Sunday, 26 March 2017

Book Review - The Dark Lord of Derkholm, by Diana Wynne Jones

Better than Disneyland
Capitalism, capitalism, capitalism. If our society were to discover a gateway to an alternate universe, a universe which is very much like a typical world from high fantasy, then what would we do? Share information and technology? Embrace this miracle as a chance to learn from the new world?

In The Dark Lord of Derkholm we’ve commodified it, selling tours around the fantastical world that allow people to have their own quest. People can rampage through a world, fighting battles, defeating vampires and demons before slaying the dark lord, and saving the world.

It takes the world all year to recover properly, and then they have to do it all again.

Sounds about right, doesn’t it?

Juggling Responsibilities.
As the new dark lord, it’s wizard Derk’s job to organize the tours. Naturally, organizing a whole world gives him rather a lot to do. Wynne Jones gives herself an awful lot to do too: through the marriage of mundane logistics and fantastical surroundings, she looks to convey familial drama and intrigue. Throughout the story there’s lots of hanging plot threads, and almost always more than one thing going on at the same time.

Not only is there the lingering threat of arch-capitalist Mr Cheney, who functions as the primary antagonist of the story, there are also other dangers in the world; demons, dragons. Even a potential saboteur amongst their own ranks. There are twists and turns and agents acting behind the scenes here.

Despite all the elements that she is playing with, Wynne Jones keeps things generally very well balanced. At times there’s a little bit too much and too little at the same time – there’s no real obvious end goal being worked towards, and coupled with the slightly meandering structure of the story, this can create the sense that the story gets stuck in a rut.

Lots to do
The story is focused around Derk and his rather large family, and their relationships with each other form the emotional core of the story. Even in this Wynne Jones convincingly marries the mundane and the fantastical – three of the family members are griffins.

Despite this, Wynne Jones creates a very solid picture of a family creaking at the seams under pressure. The characters are all very Wynne Jones – there’s a certain gentleness to them, even whilst the events are less so.

Just for context
Amongst all these balancing acts, Wynne Jones’ biggest triumph is the world that she creates. In introducing all these ideas that are more modern, she successfully creates a sense of a genuine fantastical world too. She parses out elements of the world slowly, keeping back new things to be introduced later. There’s also a lingering sense of a bigger world just off the page too, that the characters are just too busy to take us to.

That she manages to maintain this sense of the fantastical amongst the mundane, and does so throughout the novel is its main strength. It’s conclusion is unfortunately rushed, and the plot drive can sag at times. A worthy read, nonetheless.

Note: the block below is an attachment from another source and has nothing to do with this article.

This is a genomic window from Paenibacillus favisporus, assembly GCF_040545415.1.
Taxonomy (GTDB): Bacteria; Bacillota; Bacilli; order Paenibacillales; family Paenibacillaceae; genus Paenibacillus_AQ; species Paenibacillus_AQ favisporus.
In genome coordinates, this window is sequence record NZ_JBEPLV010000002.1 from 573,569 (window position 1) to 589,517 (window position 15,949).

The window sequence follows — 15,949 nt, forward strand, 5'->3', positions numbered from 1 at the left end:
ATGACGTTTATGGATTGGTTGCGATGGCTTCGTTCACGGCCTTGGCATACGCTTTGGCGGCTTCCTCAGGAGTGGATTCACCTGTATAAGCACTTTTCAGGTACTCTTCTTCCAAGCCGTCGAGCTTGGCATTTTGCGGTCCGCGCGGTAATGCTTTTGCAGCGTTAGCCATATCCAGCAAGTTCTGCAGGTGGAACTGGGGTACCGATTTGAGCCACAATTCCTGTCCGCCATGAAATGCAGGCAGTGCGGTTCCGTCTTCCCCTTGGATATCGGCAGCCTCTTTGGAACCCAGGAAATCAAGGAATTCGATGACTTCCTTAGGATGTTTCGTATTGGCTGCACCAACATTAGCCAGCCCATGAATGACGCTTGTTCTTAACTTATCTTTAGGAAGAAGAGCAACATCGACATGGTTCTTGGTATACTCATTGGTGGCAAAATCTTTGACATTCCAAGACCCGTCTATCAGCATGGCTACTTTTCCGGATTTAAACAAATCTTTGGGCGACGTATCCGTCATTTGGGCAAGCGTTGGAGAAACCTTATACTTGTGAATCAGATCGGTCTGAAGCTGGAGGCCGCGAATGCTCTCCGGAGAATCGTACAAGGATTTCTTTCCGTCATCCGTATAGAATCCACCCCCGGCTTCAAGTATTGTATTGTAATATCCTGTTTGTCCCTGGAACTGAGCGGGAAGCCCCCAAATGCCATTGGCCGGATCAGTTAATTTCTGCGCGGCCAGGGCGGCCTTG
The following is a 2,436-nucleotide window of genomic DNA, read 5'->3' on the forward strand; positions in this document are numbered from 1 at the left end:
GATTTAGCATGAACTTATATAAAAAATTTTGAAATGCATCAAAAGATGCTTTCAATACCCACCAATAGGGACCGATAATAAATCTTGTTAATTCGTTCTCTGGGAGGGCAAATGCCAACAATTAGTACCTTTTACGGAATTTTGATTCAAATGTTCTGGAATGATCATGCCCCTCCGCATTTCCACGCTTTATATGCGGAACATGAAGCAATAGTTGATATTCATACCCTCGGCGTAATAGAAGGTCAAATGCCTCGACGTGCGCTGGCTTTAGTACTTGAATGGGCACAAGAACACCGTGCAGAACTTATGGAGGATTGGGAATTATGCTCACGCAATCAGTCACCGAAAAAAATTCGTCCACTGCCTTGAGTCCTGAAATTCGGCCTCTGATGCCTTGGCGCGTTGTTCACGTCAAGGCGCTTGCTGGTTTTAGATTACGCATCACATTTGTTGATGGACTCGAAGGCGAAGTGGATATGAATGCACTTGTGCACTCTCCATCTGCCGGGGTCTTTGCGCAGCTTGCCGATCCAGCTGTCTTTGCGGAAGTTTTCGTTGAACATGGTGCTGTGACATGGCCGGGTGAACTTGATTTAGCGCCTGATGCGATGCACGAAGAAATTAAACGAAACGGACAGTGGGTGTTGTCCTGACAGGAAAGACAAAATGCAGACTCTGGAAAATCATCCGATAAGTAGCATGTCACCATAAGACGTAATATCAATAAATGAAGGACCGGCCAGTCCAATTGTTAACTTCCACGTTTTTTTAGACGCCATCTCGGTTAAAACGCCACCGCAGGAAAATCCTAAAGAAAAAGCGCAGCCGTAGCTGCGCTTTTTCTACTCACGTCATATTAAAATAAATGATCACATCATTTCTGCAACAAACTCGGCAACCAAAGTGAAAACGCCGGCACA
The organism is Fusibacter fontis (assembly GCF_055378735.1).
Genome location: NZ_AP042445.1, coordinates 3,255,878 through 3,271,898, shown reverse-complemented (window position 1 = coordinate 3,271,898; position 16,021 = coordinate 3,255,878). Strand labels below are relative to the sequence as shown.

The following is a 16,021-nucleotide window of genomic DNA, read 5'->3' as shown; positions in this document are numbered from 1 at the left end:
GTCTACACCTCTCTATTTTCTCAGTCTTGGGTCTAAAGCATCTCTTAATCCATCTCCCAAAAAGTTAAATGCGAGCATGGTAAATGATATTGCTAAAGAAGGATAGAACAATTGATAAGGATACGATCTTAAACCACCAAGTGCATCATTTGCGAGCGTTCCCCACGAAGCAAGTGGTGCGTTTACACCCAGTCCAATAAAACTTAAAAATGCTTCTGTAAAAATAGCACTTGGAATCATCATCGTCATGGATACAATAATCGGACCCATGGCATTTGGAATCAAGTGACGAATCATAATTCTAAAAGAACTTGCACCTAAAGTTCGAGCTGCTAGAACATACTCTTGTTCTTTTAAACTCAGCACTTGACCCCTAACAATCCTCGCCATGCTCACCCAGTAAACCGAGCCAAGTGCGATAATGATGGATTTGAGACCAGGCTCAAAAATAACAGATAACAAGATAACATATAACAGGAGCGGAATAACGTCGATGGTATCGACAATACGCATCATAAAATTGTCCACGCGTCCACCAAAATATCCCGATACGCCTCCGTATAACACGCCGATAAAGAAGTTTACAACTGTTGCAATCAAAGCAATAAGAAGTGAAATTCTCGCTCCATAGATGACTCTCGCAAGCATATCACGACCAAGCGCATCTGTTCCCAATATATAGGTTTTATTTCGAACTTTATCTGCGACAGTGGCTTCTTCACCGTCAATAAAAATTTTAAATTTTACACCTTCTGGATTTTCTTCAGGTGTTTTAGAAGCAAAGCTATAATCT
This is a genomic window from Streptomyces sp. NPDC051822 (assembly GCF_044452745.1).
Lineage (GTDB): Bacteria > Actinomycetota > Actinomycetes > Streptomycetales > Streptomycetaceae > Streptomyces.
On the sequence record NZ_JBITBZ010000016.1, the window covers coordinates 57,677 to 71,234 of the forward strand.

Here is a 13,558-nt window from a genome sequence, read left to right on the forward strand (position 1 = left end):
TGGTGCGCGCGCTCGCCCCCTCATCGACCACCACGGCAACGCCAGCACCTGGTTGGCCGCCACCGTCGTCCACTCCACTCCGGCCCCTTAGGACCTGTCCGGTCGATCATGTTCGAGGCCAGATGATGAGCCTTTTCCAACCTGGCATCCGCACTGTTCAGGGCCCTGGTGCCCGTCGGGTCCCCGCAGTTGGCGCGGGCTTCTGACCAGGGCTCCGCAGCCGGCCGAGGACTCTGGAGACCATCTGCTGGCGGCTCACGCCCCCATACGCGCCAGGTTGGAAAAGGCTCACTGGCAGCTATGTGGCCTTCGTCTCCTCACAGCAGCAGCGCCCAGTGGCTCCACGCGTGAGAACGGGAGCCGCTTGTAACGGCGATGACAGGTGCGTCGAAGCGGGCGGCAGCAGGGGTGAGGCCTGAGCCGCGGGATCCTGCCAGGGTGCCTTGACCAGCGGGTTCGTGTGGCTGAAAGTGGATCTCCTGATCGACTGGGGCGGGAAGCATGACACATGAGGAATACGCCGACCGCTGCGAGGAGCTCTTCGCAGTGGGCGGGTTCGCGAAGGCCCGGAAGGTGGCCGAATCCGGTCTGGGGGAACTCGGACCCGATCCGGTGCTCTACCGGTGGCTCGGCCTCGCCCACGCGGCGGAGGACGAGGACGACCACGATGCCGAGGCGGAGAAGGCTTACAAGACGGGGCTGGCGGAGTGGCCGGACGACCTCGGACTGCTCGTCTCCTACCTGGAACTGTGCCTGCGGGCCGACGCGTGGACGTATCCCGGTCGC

Sunday, 5 March 2017

Book Review - Eye in the Sky by Big PKD

To say that Dick was ahead of his time, is to say that winter in Arctic is a tad nippy.

What would modern media, modern sci-fi, look like without his stories of paranoia and existential terror? Maybe the same - the ambiguities of modernity that fuelled his neurosis (well, that and drugs) are more present and relevant than they were when he was around. Increasingly we interact with worlds that don't exist, and the one that does is being increasingly bent around creatures like Twitter and Facebook. Nonetheless, break down most big sci-fi films or TV shows nowadays, and you'll find them filled with Dick's DNA, like zeitgeist induced bastard children.

Which is to say, it's really odd that he's such a bad writer.

Bad may be an oversimplification. No one could argue that his ideas are anything less than big and interesting. Paranoia seeps from the pages with such vigour that it's clearly coming from somewhere very genuine. Few can create such a cloying and personal sense of threat and distrust of your very senses.

Eye in the Sky is a funny book, as it doesn't even have that - certainly not to the same extent. It follows a small group of characters as they are involved in accident involving lasers, and find themselves in a world which is subtly (then not so subtly) different.

Eye in the Sky is a funny book not just because it hasn't really got Dick's strengths on full display, but because it is also stronger in a more conventional sense. The prose is better - much better in fact, whilst still being recogniseable Dick. It flows better, sets a better pace. The side characters, too, are given unique personalities and space to breath, and beyond the plot itself is intertwined with who they are as people.

The dialogue is still bad, but you can't have everything.

What makes this book so curious is the fact that despite being stronger in many ways than a lot of his other stories, it is probably one of the weaker of his that I have read. The idea is great, the characters are better than your usual Dick fare, but the complete package is somehow less. Perhaps it is because Dick is best when he's just doing what he is good at.

The ending is a problem - it does not, in any real meaningful way, relate to the story. It has an uncharacteristically happy tone, and any ambiguity that may have been implied was lost. Eye in the Sky was listed by Dick himself as one of his most important books - for myself, I'd recommend giving this one a miss.